The Gaussian pulse generator generates an electrical Gaussian pulse pulse. In this video we will be looking at the settings of the Gaussian pulse generator and will observe the effects of changing different parameters.

Using the Component

The Gaussian pulse generator generates an electrical Gaussian pulsed signal. For this example, we will use a bit sequence generator at the input of the pulse generator to create the bit sequence that will determine the location of the pulses. We will be using a fork, 2 pulse generators and comparing them in an oscilloscope so we can easily observe the effects of changing different parameters. Clicking the bit sequence generator, we can see the bit sequence we will be using. Calculating the project and clicking on the visualizer allows you to see the results. As you can see, the output is not quite what you may have expected because the pulses are at a width where they overlap and end up interfering with each other.

 Double clicking on our pulse generator block we can see the properties of the pulse generator. One parameter that will help reduce the overlap is selecting truncated. Truncating the pulses will reduced or eliminate overlap. Double clicking the oscilloscope we can see the modified signal up top and the original signal below. We observe that there is less overlap now that the signal is truncated.

Another way to reduce overlap is to change width value. Changing the value of width to 0.3 will make each pulse have a FWHM width of 0.3 of a bit. Running the program, we can see that the pulse became narrower. Modifying the settings of both blocks to make them identical again we can see what the next change will do. In the format for pulse range box, we can change the pulse to get its properties from DC bias and amplitude rather then defining the minimum and maximum values. The maximum value will now be equal to DC bias plus amplitude and the minimum value will be equal to DC bias minus the amplitude. In the visualizer we can see that the pulses now have a DC bias of -1 and an amplitude of 2 as expected.

 Going back into the properties of the pulse generator we can observe the effect that changing the order has on pulse. running the program, we can see that with a higher order function, the pulses increases to the maximum value and decreases to the minimum value more quickly.

 Changing the value of position provides a phase shift of whatever value entered.  A position value of 0.5 should give a phase shift of 0.5 bits to the right. Checking the visualizer, we can see that the pulses have been shifted as expected.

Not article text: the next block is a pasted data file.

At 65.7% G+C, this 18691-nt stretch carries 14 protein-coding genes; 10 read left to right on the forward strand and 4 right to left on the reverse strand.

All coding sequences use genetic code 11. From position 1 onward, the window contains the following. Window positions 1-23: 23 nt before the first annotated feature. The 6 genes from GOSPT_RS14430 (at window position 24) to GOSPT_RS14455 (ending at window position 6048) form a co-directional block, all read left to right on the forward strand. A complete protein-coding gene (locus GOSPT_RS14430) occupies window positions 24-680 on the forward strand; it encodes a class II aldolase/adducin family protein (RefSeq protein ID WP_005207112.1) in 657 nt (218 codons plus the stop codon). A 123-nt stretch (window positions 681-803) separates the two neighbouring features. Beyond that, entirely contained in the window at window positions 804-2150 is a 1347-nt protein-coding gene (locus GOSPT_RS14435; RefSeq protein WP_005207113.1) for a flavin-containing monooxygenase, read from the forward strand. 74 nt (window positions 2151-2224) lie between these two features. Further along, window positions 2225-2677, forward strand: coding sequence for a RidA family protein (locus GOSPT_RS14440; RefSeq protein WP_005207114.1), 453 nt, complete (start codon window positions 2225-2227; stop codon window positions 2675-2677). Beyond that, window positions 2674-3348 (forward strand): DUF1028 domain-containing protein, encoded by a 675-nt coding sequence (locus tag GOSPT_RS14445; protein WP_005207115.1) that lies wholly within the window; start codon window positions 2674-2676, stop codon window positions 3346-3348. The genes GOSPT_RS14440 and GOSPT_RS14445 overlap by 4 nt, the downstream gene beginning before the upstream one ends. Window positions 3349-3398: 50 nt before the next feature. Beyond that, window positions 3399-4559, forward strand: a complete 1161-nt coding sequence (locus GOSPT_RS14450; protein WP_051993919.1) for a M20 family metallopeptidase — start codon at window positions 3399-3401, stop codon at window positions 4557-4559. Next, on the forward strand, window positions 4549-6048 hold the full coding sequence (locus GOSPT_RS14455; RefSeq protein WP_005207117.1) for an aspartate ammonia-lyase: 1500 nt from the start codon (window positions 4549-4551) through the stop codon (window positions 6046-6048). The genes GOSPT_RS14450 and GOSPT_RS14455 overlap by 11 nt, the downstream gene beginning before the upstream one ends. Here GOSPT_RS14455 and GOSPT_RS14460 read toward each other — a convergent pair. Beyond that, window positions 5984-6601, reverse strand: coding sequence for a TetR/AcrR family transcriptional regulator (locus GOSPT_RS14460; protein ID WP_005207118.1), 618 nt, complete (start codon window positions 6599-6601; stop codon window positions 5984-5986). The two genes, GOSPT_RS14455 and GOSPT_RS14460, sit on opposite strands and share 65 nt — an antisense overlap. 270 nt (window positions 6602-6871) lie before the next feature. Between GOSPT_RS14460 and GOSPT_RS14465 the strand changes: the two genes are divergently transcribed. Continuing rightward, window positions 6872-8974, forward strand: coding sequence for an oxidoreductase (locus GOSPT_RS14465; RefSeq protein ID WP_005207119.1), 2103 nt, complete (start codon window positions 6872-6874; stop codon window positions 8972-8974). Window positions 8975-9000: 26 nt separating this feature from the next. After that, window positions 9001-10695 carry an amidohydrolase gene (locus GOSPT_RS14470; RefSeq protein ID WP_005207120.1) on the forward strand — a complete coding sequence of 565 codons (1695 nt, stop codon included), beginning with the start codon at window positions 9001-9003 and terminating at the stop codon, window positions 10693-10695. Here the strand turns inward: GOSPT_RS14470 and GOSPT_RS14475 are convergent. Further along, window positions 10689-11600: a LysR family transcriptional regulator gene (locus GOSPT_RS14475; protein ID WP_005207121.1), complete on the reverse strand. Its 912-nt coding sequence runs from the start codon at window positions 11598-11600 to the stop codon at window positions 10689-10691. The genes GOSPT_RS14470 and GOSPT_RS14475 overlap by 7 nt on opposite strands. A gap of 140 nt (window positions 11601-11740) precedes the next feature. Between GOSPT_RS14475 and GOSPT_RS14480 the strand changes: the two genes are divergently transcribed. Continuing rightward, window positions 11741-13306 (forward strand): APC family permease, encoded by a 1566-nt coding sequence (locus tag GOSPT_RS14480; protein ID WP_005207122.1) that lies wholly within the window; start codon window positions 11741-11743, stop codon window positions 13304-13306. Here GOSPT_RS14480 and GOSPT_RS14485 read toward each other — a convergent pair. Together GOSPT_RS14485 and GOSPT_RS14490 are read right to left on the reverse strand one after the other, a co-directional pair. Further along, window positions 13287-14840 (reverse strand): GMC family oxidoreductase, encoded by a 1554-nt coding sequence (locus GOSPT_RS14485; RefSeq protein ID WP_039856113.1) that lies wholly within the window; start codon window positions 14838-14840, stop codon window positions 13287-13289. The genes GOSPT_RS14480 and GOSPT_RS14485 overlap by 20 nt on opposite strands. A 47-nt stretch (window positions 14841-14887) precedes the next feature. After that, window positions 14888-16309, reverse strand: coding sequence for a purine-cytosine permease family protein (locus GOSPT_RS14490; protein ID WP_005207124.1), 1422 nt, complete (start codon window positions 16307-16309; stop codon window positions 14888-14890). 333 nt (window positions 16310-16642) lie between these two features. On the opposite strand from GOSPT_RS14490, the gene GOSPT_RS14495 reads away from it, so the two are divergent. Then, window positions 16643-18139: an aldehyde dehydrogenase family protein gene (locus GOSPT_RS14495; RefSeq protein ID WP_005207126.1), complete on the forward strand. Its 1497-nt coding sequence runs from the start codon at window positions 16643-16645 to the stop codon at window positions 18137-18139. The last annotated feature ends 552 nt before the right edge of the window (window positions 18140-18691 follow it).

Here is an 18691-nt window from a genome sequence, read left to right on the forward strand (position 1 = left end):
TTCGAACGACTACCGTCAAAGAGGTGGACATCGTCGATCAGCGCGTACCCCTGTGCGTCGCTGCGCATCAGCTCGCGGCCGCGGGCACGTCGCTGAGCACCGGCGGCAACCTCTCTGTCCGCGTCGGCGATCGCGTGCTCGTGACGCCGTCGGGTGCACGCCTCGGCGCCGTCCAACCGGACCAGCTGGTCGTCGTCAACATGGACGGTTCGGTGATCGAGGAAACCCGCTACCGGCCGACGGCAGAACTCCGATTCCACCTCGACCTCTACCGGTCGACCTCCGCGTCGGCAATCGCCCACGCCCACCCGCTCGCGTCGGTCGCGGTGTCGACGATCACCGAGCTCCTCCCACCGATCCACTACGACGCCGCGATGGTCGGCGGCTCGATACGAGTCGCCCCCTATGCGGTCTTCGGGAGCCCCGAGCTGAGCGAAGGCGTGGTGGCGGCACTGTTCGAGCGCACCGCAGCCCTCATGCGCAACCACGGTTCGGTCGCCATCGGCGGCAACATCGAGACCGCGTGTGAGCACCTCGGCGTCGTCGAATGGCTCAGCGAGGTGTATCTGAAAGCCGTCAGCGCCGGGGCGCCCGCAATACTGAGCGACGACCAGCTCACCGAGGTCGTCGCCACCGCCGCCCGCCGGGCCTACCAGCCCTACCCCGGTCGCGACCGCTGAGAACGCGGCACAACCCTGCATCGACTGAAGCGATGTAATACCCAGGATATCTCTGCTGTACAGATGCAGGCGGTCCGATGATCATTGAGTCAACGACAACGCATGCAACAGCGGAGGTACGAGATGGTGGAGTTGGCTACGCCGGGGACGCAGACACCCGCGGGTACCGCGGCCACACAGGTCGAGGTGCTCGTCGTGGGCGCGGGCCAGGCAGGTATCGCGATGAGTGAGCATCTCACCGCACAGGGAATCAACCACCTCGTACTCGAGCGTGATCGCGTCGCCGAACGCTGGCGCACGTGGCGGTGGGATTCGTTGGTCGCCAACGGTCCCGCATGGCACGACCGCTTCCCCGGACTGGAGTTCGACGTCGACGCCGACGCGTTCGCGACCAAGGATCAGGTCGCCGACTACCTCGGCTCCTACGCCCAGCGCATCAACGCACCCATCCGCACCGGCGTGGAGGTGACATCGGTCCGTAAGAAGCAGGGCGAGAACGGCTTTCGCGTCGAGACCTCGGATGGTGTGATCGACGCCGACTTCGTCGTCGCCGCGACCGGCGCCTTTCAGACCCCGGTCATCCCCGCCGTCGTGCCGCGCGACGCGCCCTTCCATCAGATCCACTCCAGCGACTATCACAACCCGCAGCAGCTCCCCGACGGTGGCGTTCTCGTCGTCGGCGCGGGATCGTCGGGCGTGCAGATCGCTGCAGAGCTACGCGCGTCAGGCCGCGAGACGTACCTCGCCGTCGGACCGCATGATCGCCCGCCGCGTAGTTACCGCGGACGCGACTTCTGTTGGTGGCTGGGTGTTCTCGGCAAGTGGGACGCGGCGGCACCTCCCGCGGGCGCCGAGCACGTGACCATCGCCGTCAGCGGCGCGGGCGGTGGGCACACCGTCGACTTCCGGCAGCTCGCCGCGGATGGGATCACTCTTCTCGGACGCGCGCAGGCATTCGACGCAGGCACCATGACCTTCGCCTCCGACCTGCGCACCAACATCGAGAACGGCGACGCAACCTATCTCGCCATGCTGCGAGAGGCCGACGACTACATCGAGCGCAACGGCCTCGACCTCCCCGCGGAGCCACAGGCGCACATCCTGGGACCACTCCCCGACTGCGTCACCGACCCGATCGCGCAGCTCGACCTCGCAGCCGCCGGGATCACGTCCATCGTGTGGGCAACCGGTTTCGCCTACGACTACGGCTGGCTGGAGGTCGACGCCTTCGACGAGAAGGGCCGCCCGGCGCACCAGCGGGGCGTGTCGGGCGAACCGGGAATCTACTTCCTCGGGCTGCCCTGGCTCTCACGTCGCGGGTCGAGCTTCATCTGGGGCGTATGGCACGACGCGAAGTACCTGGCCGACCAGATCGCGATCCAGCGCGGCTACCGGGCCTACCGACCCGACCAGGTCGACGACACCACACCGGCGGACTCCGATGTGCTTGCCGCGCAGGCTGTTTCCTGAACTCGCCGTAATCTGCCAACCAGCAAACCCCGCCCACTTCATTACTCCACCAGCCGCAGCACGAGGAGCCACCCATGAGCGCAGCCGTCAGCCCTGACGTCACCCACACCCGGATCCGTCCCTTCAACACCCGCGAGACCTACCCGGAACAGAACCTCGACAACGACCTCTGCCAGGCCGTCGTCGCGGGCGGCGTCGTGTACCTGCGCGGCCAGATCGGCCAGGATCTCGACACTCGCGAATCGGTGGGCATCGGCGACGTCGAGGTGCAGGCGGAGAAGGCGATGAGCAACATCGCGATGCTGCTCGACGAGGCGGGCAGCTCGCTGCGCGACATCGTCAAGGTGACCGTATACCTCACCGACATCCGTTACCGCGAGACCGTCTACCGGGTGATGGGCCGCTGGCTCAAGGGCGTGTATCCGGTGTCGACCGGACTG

Deselecting the external input bit sequence box will make the pulses stop being controlled by the bit sequence present at the input and instead pulses will be defined by the generating pulse parameters section. The location of pulses can be changed by changing the values in pulse peak locations. With the values added we should now see pulses at 1, 3, 5 and 9 nano seconds.

Going to the visualizer and changing the range we can see that the pulses occur where we expect them to be. you will also notice that the blocks are no longer connected to the bit sequence generator because they are no longer dependent on it.

Going back into the properties we can see that this current bit sequence it set to repeat every Time window. The value of time window can be edited by clicking beside it. Here we can change the repeat cycle to be dependent on other parameters or be defined by a function. We will leave it set as time window and pressing evaluate we can see what the value of time window currently is. Time window is a global parameter and can be seen above. If we want it to repeat more often, we can divide the value of time window by 10 to make it repeat more often. double clicking anywhere on the work space brings up the global parameters window. In this window it is possible to change the value of time window as well as any other global parameters, however we will leave it the same.

 Running it, we can see that the signal repeats more often as expected. The FWHM parameter controls the full width at half maximum. Pressing evaluate script we can see what the current value of this is.  We can change the FWHM value to make it smaller and see what the effect will be. with a smaller FWHM value we can see that the pulse width is smaller. Putting a larger value in for FWHM will make the pulse width wider. The value for FWHM is also dependent on sample rate. Going into the global parameters window we can change the sample rate as well. Making the sample rate smaller will in turn make the FWHM width wider. Calculating the project, we can see that the result is as expected and the pulse width is wider. we also notice the pulses are now starting to overlap. Going into the properties we can change truncation width to prevent overlap. pressing evaluate we can see the truncation width is a lot larger than our FWHM width so truncation will not have any effect with its current settings. Dividing truncation width by 100 will reduce the truncation width enough to reduce the width of the pulse and get rid of the pulses interfering with each other. Calculating the project, we can see that the pulses are now truncated to prevent them interfering with each other